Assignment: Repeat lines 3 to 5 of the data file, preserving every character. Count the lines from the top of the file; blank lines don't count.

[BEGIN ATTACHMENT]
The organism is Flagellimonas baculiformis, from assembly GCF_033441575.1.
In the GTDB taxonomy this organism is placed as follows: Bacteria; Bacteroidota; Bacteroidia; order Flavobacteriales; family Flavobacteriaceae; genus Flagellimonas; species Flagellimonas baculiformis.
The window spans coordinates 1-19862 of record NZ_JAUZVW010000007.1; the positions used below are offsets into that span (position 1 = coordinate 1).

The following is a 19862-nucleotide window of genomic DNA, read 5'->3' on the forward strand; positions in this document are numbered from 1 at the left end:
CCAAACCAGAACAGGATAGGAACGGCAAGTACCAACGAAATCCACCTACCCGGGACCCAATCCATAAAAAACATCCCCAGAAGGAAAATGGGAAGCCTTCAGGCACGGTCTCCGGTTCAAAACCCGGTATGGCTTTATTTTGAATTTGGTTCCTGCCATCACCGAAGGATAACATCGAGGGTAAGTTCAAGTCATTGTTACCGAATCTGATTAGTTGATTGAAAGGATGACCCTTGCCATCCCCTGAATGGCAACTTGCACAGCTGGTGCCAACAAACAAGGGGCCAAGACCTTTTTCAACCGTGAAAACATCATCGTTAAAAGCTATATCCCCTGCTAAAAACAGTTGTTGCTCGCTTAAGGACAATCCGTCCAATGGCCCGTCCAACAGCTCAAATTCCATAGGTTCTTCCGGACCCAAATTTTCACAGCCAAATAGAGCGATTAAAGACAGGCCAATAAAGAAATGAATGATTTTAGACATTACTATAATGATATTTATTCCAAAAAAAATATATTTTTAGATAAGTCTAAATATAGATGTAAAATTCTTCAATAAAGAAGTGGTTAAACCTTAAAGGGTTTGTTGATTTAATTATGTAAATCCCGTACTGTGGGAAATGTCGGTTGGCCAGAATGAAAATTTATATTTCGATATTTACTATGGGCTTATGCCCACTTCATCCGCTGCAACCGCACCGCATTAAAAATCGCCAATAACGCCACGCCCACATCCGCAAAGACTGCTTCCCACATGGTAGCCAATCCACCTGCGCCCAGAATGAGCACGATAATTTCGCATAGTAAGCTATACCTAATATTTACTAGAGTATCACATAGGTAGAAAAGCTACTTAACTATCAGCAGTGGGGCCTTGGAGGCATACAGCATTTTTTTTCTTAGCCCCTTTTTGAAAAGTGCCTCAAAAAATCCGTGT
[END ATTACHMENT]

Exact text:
The window spans coordinates 1-19862 of record NZ_JAUZVW010000007.1; the positions used below are offsets into that span (position 1 = coordinate 1).

The following is a 19862-nucleotide window of genomic DNA, read 5'->3' on the forward strand; positions in this document are numbered from 1 at the left end:
CCAAACCAGAACAGGATAGGAACGGCAAGTACCAACGAAATCCACCTACCCGGGACCCAATCCATAAAAAACATCCCCAGAAGGAAAATGGGAAGCCTTCAGGCACGGTCTCCGGTTCAAAACCCGGTATGGCTTTATTTTGAATTTGGTTCCTGCCATCACCGAAGGATAACATCGAGGGTAAGTTCAAGTCATTGTTACCGAATCTGATTAGTTGATTGAAAGGATGACCCTTGCCATCCCCTGAATGGCAACTTGCACAGCTGGTGCCAACAAACAAGGGGCCAAGACCTTTTTCAACCGTGAAAACATCATCGTTAAAAGCTATATCCCCTGCTAAAAACAGTTGTTGCTCGCTTAAGGACAATCCGTCCAATGGCCCGTCCAACAGCTCAAATTCCATAGGTTCTTCCGGACCCAAATTTTCACAGCCAAATAGAGCGATTAAAGACAGGCCAATAAAGAAATGAATGATTTTAGACATTACTATAATGATATTTATTCCAAAAAAAATATATTTTTAGATAAGTCTAAATATAGATGTAAAATTCTTCAATAAAGAAGTGGTTAAACCTTAAAGGGTTTGTTGATTTAATTATGTAAATCCCGTACTGTGGGAAATGTCGGTTGGCCAGAATGAAAATTTATATTTCGATATTTACTATGGGCTTATGCCCACTTCATCCGCTGCAACCGCACCGCATTAAAAATCGCCAATAACGCCACGCCCACATCCGCAAAGACTGCTTCCCACATGGTAGCCAATCCACCTGCGCCCAGAATGAGCACGATAATTTCGCATAGTAAGCTATACCTAATATTTACTAGAGTATCACATAGGTAGAAAAGCTACTTAACTATCAGCAGTGGGGCCTTGGAGGCATACAGCATTTTTTTTCTTAGCCCCTTTTTGAAAAGTGCCTCAAAAAATCCGTGT